Jerry L Mennenga
Since last March, COVID-19 has rearranged many facets of life, college, and student life. Campus tours have already been upended, dorms are the only mask-free zone, and debate in general about safety is common. As we hurdle towards the 2021-2022 school year, incoming students have seen new ways of placement in college. Students are no longer able to gather to take the ACTs and SATs, and that can affect where they end up in their classes in college. At Buena Vista University, the national ‘test-optional’ has been implemented.
BVU President Brian Lenzmeier was able to offer some insight on what going test optional may mean for incoming students. “This decision has not impacted admissions at this point because for the fall of 2021 we waived the ACT/SAT requirement,” he explained. “It does impact how we place students into Mathematics classes and English, like Written Communication Classes. In the past, those placements were based on ACT scores.” Rather than looking at those scores to fit students into a program, they will be tested or asked to write a paper to find where they belong. “The academic deans have been working with faculty to develop a rubric based on high school classes taken and high school grades in English, as well as student writing experiences to place students into English. Mathematics students will go into MATH075 and will be given a placement test on day one of classes to allow them to test out of that course.”
It seems graduating high school students may be skeptical to immediately go to college because of the health risks that come with being on campus during a pandemic. Lenzmeier was able to look at and share the application rates over the last three years. As of the week of April 5, there have been 1,690 applicants. That’s one less than the total for the 2019-2020, which gained 1,691 applicants, but 400 less than 2018-2019, which pulled in 2,036. However, in terms of acceptance, 1,117 students have been accepted this year, while only 940 students were accepted last year; the year prior, 1,163, not too far from this year. Lenzmeier says, “We are ahead over a year ago but even with accepted students two years ago.” When asked if he felt that test-optional would lead to an increase in acceptances, he said, “It appears our accepted student percentage is a little higher this year. However, we’ve also denied admission to more students this year .” Lenzmeier did add that GPAs sent in from high schools are not far off from previous years, adding, “The high school GPA of our applicants is running pretty consistent with a year ago, so I don’t think the pandemic has significantly altered the academic quality.” He elaborated, “High School GPA is the best predictor of academic success at BVU.”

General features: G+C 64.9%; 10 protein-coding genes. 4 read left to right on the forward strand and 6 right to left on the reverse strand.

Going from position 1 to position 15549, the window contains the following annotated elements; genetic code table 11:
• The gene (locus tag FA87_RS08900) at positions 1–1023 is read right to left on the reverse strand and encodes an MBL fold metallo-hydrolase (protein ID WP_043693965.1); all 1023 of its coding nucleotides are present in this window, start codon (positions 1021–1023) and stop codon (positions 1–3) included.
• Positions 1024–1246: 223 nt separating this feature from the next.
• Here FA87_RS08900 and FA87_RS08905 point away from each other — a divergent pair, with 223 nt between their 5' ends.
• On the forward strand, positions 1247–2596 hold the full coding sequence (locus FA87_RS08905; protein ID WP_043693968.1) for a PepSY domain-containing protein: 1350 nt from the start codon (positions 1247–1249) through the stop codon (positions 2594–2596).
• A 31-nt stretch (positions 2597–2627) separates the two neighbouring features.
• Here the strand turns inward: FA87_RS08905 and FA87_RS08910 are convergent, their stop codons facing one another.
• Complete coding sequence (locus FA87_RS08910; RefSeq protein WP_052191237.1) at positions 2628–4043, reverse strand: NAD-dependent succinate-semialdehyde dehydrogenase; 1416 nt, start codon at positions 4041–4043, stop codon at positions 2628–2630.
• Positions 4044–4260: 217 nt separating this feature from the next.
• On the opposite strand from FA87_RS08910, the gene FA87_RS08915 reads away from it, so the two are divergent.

When asked if the pandemic has made getting into college easier or harder, Lenzmeier said, “Last fall, enrollment across the country was down 10 to 15%. We were up 2.5% overall. I don’t think the pandemic has affected BVU as much as some other schools.” He does believe, however, that larger schools have been more heavily affected. ”I think elite schools where test scores have historically been weighed much more heavily have made it harder to get into college because more and more students are applying for admission to those elite schools.”
President Lenzmeier also said that, if anything, the pandemic has scared more students not because of health reasons, but additional financial burden. Students are not able to meet one on one with their high school counselors because of the pandemic to work on the FAFSA. “Where we are seeing challenges for students in attending college — admissions decisions are not impacted by this — is completion of the FAFSA financial aid application.” Instead, BVU has implemented support to meet with students and parents to work on the FAFSA. “We are working with students and families to help them get this paperwork done, but the pandemic and uncertainty of finances is likely having a bigger impact than admissions standards.”
There has been fear that since some students are exempt from their grades being closely examined, poorly performing students will look as good as more elite students. When asked if he thought only the elite students were being affected, he implied that this was not the case at BVU. “It probably affects elite colleges, Ivy League, more than most colleges in the Midwest.” It seems BV has provided this incoming class with a great many tools and options to prepare for the year. As the pandemic begins to meet its end, it might be believable that there will not be another year so intricate for BVU admissions and financial aid ever again.